Excitement is brewing for a new grant program that will spotlight and enrich the Swarthmore community.
Two teams of students and staff have been awarded $10,000 community development grants aimed at "promoting sustained and meaningful interaction among community members in order to cultivate a more inclusive learning environment," announces Lili Rodriguez, associate dean for diversity, inclusion, and community development.
Psychology major Brennan Klein '14 (Tucson, Ariz.), economics major Isaac Opoku '14 (Tema, Ghana), prospective studio art major Emma Kates-Shaw '16 (Ossining, N.Y.), and prospective psychology major Raven Bennett '17 (Santa Monica, Calif.) received one of two community development grants for their "SwatDeck" proposal.
The second grant went to Pamela Prescod-Caesar, vice president for human resources, and Zenobia Hargust, employee relations and training manager for human resources, who are sponsoring photographer Adam Mastoon to implement a "Community Documentation Project."
The grant program is an initiative of the President's Office, which established a fund of $50,000 per year through 2016, stemming from the College's Strategic Plan.
"It's firmly rooted in Swarthmore's core values, including respect for a diversity of viewpoints, identities, and histories," says Rodriguez, "inclusive of ethnicity and race, socioeconomic background, religion, political beliefs and associations, sexual orientation, and gender. It seeks to develop a set of transformative experiences for our community."
The student proposal calls for four "SwatDeck" weekends in March and April in which students receive a playing card and notebook in their mailbox before walking to the train station. There, they will join three others with similar cards and head to a park, coffee shop, or museum in Media or Philadelphia that sparks their curiosity. They will ponder questions such as "What is learning?" and "What are our differences?" together to hear other perspectives and broaden their own.
"Our aim is to explode the network of communications that exist on this campus, and to bring conversations into unexpected places with unexpected players," the students write of the project, for which an information session will be held the evening of Thurs., Mar. 6, at Sharples Dining Hall.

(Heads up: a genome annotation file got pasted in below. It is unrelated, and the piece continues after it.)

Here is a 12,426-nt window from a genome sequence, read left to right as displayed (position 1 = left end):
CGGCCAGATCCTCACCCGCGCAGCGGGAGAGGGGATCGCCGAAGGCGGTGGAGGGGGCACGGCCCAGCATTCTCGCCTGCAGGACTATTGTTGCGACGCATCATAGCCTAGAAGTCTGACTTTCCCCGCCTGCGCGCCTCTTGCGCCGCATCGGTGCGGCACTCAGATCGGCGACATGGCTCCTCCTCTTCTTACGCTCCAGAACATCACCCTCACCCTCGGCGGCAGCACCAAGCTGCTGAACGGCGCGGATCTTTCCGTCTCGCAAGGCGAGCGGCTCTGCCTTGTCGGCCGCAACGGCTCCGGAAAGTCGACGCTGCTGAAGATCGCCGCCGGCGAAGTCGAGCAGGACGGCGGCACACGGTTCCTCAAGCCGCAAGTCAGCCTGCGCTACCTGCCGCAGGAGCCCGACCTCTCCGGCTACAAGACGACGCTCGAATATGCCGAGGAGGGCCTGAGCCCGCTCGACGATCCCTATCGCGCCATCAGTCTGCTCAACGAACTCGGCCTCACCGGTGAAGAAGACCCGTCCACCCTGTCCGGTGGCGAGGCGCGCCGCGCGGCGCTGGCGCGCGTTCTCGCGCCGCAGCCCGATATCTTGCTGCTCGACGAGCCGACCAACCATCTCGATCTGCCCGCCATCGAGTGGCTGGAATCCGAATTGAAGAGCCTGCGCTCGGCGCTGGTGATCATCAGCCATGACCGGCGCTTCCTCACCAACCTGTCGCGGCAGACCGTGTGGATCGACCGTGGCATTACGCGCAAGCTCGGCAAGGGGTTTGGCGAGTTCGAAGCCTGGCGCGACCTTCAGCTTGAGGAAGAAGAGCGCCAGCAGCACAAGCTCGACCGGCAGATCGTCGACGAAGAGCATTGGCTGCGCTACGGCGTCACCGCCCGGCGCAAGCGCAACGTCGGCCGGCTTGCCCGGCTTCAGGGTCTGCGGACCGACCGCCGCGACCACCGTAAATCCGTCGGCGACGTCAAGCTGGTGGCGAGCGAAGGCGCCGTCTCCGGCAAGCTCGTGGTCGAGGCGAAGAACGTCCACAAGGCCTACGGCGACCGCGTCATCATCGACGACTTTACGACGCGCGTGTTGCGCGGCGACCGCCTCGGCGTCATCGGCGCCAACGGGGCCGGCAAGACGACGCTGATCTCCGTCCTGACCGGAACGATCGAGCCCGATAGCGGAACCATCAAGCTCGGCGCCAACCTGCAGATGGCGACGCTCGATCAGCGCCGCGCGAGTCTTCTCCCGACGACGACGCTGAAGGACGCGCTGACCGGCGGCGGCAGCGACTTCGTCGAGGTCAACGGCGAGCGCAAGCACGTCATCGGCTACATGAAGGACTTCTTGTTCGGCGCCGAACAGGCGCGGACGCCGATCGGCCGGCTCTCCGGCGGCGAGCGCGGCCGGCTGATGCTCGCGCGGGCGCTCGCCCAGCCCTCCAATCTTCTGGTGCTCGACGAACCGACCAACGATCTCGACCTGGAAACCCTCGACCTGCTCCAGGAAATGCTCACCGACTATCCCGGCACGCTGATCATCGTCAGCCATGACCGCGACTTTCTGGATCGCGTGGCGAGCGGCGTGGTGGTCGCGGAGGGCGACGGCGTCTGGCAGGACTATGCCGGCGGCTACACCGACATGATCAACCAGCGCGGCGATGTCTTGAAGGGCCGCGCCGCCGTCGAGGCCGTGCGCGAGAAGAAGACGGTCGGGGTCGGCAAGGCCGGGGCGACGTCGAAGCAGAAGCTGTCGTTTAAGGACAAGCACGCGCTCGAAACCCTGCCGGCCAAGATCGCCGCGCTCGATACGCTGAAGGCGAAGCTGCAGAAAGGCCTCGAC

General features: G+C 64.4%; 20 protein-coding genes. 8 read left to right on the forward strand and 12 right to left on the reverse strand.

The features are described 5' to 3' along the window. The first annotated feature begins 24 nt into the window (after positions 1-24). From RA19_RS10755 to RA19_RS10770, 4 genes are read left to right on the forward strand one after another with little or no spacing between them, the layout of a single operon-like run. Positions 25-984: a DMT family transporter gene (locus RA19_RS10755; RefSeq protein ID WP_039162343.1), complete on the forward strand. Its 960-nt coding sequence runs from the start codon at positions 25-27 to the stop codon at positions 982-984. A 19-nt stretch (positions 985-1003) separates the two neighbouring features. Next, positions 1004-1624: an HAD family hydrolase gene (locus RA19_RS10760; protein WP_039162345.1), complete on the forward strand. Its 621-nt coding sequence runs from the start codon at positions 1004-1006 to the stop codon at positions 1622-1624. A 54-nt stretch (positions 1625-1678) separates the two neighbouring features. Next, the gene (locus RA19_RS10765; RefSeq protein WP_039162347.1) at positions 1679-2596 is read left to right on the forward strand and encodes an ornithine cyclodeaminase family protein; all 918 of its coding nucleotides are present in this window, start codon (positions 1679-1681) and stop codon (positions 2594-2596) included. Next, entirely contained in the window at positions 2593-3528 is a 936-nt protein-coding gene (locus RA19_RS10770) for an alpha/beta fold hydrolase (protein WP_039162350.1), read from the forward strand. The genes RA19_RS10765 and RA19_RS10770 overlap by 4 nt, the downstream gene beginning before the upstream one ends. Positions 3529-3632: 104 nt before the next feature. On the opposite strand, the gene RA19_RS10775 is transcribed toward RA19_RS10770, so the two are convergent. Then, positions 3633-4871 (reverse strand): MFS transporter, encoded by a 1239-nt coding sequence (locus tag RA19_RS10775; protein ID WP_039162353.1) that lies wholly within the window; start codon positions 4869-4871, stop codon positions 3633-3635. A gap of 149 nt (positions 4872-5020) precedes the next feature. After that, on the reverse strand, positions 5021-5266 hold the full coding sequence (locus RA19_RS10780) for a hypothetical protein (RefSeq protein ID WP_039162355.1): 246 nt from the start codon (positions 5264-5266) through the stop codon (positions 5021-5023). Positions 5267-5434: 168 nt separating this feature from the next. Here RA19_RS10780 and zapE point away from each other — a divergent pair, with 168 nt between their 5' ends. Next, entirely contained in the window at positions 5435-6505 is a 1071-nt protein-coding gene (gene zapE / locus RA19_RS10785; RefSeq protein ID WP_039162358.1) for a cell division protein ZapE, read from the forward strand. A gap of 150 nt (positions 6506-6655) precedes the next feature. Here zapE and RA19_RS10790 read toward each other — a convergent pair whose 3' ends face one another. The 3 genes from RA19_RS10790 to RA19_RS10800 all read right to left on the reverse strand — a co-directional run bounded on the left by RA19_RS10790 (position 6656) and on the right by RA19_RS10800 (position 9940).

"This is a social experiment for the curious, willing, passionate people (read: Swatties). Its goal is to solidify and expand the feeling of shared intellectual and emotional experience at Swarthmore, to freshen the idea-sphere on this campus, improving our communication with one another, the community, and the world."
Adds Klein: "Our peers offer an immensely powerful perspective - all we have to do is listen."
The project encourages both individual and group reflection, with the 160 student participants posting thoughts and photos to Tumblr and Instagram, among other creative outlets. A wrap-up event will offer a visual representation of the experience, through photos and geo-tagged maps, at a highly visible space such as the Science Center.
The proposal from Prescod-Caesar, Hargust, and Mastoon follows the photographer's recent community narratives project at Rhode Island School of Design (RISD), which spotlighted the diverse faces and voices of its community to spur appreciation of individuals' similarities and differences.
"This project offers the Swarthmore students, faculty, and staff an opportunity to use their voices to inspire others about the difference each of their stories and lives can make in the world," says Mastoon. "It will provide a glimpse into the wonderful eclectic group of human beings that make up the Swarthmore community."
The proposal calls for Mastoon and College administrators to tailor a project that highlights and celebrate the Swarthmore community. They will kick the project off in September, developing a series of questions rooted in the spirit and mission of the community and holding a writing workshop to encourage a wide spectrum of viewpoints. Mastoon will hold conduct two days of portrait photography to build a diverse, vibrant portfolio of 25 images, integrating compelling quotes and text, to be displayed prominently on campus.
"Although photographs are the foundation, the project will illustrate a much richer picture of each individual participant," says Hargust.
"We envision it helping us to recognize and appreciate the amazing attributes we all bring to this place," adds Prescod-Caesar, "adding to our evolving culture."
Have inspiration? The Office of Diversity, Inclusion, and Community Development encourages the Swarthmore community to begin formulating ideas for next year's grants, with a tentative deadline of mid-October.